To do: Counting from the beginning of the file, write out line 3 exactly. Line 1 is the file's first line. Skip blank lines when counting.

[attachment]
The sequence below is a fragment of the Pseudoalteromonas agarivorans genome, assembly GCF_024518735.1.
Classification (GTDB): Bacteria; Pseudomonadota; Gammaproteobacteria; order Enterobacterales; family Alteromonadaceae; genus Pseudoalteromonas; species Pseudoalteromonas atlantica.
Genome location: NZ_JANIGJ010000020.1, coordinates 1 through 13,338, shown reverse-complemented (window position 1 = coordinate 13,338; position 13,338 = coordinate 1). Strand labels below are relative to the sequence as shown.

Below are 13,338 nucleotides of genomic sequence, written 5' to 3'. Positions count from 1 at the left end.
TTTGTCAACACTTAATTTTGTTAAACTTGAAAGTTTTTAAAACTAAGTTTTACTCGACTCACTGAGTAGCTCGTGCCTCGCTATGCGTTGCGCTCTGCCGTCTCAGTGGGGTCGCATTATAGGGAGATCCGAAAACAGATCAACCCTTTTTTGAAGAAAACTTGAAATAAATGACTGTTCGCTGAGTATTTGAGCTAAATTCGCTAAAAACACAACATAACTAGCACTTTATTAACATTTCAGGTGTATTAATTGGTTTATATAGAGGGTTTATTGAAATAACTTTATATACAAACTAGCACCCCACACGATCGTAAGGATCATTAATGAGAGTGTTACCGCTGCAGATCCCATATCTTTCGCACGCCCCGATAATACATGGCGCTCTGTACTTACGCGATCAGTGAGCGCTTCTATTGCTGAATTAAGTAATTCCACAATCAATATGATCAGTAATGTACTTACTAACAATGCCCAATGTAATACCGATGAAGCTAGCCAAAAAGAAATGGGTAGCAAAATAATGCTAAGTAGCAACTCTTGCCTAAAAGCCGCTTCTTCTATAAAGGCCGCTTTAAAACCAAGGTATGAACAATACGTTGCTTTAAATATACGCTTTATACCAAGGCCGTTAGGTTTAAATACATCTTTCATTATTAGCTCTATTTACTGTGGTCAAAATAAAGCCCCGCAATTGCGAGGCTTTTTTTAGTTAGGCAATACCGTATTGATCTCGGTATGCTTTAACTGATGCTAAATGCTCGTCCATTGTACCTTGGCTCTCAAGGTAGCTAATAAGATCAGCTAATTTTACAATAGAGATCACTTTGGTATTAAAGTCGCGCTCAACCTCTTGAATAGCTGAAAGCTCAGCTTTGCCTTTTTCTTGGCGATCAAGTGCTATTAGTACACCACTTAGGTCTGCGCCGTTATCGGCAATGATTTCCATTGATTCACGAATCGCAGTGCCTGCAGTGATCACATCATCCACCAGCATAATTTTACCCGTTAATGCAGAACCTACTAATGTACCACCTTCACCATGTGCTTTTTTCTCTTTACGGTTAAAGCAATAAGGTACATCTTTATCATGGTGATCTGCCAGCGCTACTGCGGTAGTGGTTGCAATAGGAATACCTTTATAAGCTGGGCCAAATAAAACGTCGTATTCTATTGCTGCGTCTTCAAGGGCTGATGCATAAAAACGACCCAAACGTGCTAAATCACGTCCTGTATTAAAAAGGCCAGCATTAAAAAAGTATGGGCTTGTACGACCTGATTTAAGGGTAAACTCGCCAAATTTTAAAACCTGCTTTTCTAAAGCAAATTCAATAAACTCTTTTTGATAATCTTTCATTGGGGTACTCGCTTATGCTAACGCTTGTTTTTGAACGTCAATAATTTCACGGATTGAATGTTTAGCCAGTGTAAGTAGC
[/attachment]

Genome location: NZ_JANIGJ010000020.1, coordinates 1 through 13,338, shown reverse-complemented (window position 1 = coordinate 13,338; position 13,338 = coordinate 1). Strand labels below are relative to the sequence as shown.